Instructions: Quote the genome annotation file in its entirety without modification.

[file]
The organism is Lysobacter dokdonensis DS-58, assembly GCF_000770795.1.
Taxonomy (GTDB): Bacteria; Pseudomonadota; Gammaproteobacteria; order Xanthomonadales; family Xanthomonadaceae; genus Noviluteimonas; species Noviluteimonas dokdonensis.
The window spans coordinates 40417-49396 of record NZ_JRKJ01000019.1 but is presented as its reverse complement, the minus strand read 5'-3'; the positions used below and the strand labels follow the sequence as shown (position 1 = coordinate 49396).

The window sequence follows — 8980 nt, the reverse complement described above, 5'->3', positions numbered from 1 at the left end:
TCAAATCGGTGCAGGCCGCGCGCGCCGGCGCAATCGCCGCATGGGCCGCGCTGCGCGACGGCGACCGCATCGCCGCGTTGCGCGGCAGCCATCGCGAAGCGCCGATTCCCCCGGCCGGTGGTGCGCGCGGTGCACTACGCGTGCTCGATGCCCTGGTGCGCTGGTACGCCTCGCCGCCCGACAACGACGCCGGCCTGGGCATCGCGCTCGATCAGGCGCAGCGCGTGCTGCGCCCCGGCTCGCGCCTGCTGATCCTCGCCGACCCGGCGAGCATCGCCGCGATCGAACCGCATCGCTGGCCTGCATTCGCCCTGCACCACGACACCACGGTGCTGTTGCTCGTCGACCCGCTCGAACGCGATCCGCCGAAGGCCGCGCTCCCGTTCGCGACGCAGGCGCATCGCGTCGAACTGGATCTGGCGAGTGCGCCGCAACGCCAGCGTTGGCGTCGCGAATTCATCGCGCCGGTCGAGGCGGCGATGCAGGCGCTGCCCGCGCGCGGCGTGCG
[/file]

The organism is Lysobacter dokdonensis DS-58, assembly GCF_000770795.1.
Taxonomy (GTDB): Bacteria; Pseudomonadota; Gammaproteobacteria; order Xanthomonadales; family Xanthomonadaceae; genus Noviluteimonas; species Noviluteimonas dokdonensis.
The window spans coordinates 40417-49396 of record NZ_JRKJ01000019.1 but is presented as its reverse complement, the minus strand read 5'-3'; the positions used below and the strand labels follow the sequence as shown (position 1 = coordinate 49396).

The window sequence follows — 8980 nt, the reverse complement described above, 5'->3', positions numbered from 1 at the left end:
TCAAATCGGTGCAGGCCGCGCGCGCCGGCGCAATCGCCGCATGGGCCGCGCTGCGCGACGGCGACCGCATCGCCGCGTTGCGCGGCAGCCATCGCGAAGCGCCGATTCCCCCGGCCGGTGGTGCGCGCGGTGCACTACGCGTGCTCGATGCCCTGGTGCGCTGGTACGCCTCGCCGCCCGACAACGACGCCGGCCTGGGCATCGCGCTCGATCAGGCGCAGCGCGTGCTGCGCCCCGGCTCGCGCCTGCTGATCCTCGCCGACCCGGCGAGCATCGCCGCGATCGAACCGCATCGCTGGCCTGCATTCGCCCTGCACCACGACACCACGGTGCTGTTGCTCGTCGACCCGCTCGAACGCGATCCGCCGAAGGCCGCGCTCCCGTTCGCGACGCAGGCGCATCGCGTCGAACTGGATCTGGCGAGTGCGCCGCAACGCCAGCGTTGGCGTCGCGAATTCATCGCGCCGGTCGAGGCGGCGATGCAGGCGCTGCCCGCGCGCGGCGTGCG